Roy’s World

In one of his characteristically humorous and self-effacing autobiographical stories, Roy Rosenzweig recounted the uneasy feeling he had when he was working on an interactive CD-ROM about American history in the 1990s. The medium was brand new, and to many in academia, superficial and cartoonish compared to a serious scholarly monograph. Roy worried about how his … Continue reading Roy’s World

The Journal of Digital Humanities Hits Full Stride

If you haven't checked out the Journal of Digital Humanities yet, now's the time to do so. My colleagues Joan Fragaszy Troyano, Jeri Wieringa, and Sasha Hoffman, along with our new editors-at-large and the many scholars who have taken democratic ownership of this open-access journal, have quickly gotten the production model down to a science. There's also … Continue reading The Journal of Digital Humanities Hits Full Stride

Treading Water on Open Access

A statement from the governing council of the American Historical Association, September 2012: The American Historical Association voices concerns about recent developments in the debates over “open access” to research published in scholarly journals. The conversation has been framed by the particular characteristics and economics of science publishing, a landscape considerably different from the terrain … Continue reading Treading Water on Open Access

The Ivory Tower and the Open Web: Introduction: Burritos, Browsers, and Books [Draft]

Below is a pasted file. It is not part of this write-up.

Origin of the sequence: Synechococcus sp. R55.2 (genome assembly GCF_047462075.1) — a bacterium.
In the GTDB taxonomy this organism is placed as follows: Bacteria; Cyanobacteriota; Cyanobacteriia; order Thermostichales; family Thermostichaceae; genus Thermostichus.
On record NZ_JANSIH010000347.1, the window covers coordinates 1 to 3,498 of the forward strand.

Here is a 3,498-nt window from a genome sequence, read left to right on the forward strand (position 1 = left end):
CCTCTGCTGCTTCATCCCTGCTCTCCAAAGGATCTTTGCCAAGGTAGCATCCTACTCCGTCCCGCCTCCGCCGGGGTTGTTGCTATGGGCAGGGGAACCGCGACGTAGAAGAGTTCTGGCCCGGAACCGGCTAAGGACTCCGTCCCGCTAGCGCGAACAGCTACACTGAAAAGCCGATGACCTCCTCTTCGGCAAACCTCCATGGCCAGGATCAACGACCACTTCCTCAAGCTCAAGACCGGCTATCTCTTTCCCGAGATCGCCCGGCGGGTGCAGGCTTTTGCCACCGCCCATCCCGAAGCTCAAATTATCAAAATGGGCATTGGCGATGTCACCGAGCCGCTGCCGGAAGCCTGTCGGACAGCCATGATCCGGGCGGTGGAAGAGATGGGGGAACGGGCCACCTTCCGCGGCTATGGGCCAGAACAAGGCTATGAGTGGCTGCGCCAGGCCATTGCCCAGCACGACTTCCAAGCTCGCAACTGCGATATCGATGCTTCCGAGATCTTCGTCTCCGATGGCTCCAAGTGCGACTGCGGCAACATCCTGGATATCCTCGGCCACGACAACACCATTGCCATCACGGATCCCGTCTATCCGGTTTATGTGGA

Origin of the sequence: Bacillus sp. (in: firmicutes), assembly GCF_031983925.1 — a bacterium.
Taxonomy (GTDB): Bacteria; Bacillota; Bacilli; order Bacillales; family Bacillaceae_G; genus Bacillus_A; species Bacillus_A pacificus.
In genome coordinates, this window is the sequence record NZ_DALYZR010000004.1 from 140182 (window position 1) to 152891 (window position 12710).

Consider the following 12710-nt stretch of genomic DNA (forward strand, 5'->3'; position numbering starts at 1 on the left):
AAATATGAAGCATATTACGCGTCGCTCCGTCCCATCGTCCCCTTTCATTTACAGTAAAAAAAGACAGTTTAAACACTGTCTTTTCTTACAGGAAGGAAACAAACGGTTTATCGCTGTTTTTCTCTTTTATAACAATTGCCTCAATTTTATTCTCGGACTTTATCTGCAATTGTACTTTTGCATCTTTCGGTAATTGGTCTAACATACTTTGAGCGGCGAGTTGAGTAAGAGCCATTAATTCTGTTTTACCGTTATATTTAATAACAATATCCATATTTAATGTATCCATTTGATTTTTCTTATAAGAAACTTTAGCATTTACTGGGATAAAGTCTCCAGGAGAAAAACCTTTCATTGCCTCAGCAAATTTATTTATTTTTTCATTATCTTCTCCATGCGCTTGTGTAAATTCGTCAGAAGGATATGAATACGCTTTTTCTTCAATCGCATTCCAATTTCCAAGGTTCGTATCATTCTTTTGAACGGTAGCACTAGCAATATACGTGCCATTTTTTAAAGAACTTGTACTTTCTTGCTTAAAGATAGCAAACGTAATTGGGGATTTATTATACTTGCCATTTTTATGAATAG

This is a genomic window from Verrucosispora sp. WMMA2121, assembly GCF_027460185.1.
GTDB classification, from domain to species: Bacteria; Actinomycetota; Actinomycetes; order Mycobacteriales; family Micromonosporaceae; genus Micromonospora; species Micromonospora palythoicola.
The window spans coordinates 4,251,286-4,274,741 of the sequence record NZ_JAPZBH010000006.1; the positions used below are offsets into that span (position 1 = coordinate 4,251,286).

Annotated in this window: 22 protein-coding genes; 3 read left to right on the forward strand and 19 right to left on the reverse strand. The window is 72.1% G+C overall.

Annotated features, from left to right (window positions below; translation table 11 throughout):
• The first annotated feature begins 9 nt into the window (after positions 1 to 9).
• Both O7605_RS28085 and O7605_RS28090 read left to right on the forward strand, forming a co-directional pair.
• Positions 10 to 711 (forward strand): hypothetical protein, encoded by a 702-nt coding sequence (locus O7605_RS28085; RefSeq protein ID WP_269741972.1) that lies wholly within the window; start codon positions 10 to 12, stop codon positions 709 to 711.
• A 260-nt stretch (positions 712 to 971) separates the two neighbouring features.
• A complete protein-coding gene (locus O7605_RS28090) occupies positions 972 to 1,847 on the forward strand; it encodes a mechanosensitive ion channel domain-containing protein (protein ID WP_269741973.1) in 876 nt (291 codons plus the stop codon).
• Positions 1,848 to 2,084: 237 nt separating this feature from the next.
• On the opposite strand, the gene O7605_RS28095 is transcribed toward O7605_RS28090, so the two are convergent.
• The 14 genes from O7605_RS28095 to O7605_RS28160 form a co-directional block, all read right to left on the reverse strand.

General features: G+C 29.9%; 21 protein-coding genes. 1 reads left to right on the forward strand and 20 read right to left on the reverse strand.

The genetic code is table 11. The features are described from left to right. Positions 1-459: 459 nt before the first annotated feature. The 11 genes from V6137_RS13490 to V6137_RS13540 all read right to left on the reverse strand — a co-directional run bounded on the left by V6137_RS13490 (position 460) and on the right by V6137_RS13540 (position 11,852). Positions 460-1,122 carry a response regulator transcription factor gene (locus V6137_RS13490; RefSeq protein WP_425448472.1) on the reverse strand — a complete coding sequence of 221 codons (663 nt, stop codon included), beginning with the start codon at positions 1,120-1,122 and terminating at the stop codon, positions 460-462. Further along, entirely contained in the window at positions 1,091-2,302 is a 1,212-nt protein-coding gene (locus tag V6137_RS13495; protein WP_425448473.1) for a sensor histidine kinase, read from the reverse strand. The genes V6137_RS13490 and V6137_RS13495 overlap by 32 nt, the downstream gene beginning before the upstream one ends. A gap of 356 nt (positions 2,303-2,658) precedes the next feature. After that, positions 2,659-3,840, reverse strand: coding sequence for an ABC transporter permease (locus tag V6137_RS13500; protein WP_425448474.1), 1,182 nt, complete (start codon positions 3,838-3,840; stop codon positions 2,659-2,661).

[A draft of the introduction to my forthcoming book, The Ivory Tower and the Open Web, which looks at academic resistance to the modes and genres of the web, and how those modes and genres might actually reinvigorate the academy. I'll be posting drafts of chapters as well for open comment and criticism.] In the … Continue reading The Ivory Tower and the Open Web: Introduction: Burritos, Browsers, and Books [Draft]

A Conversation with Richard Stallman about Open Access

[An email exchange with Richard Stallman, father of free software, copyleft, GNU, and the GPL, reprinted here in redacted form with Stallman's permission. Stallman tutors me in the important details of open access and I tutor him in the peculiarities of humanities publishing.] RS: [Your] posting ["Open Access Publishing and Scholarly Values"] doesn't specify which … Continue reading A Conversation with Richard Stallman about Open Access

Peer Review and the Most Influential Publications

Thanks to Josh Greenberg, I've been mulling over this fascinating paper I missed from last winter about the relative impact of science articles published in three different ways in the Proceedings of the National Academy of Sciences (PNAS). It speaks to the question of how important traditional peer review is, and how we might introduce … Continue reading Peer Review and the Most Influential Publications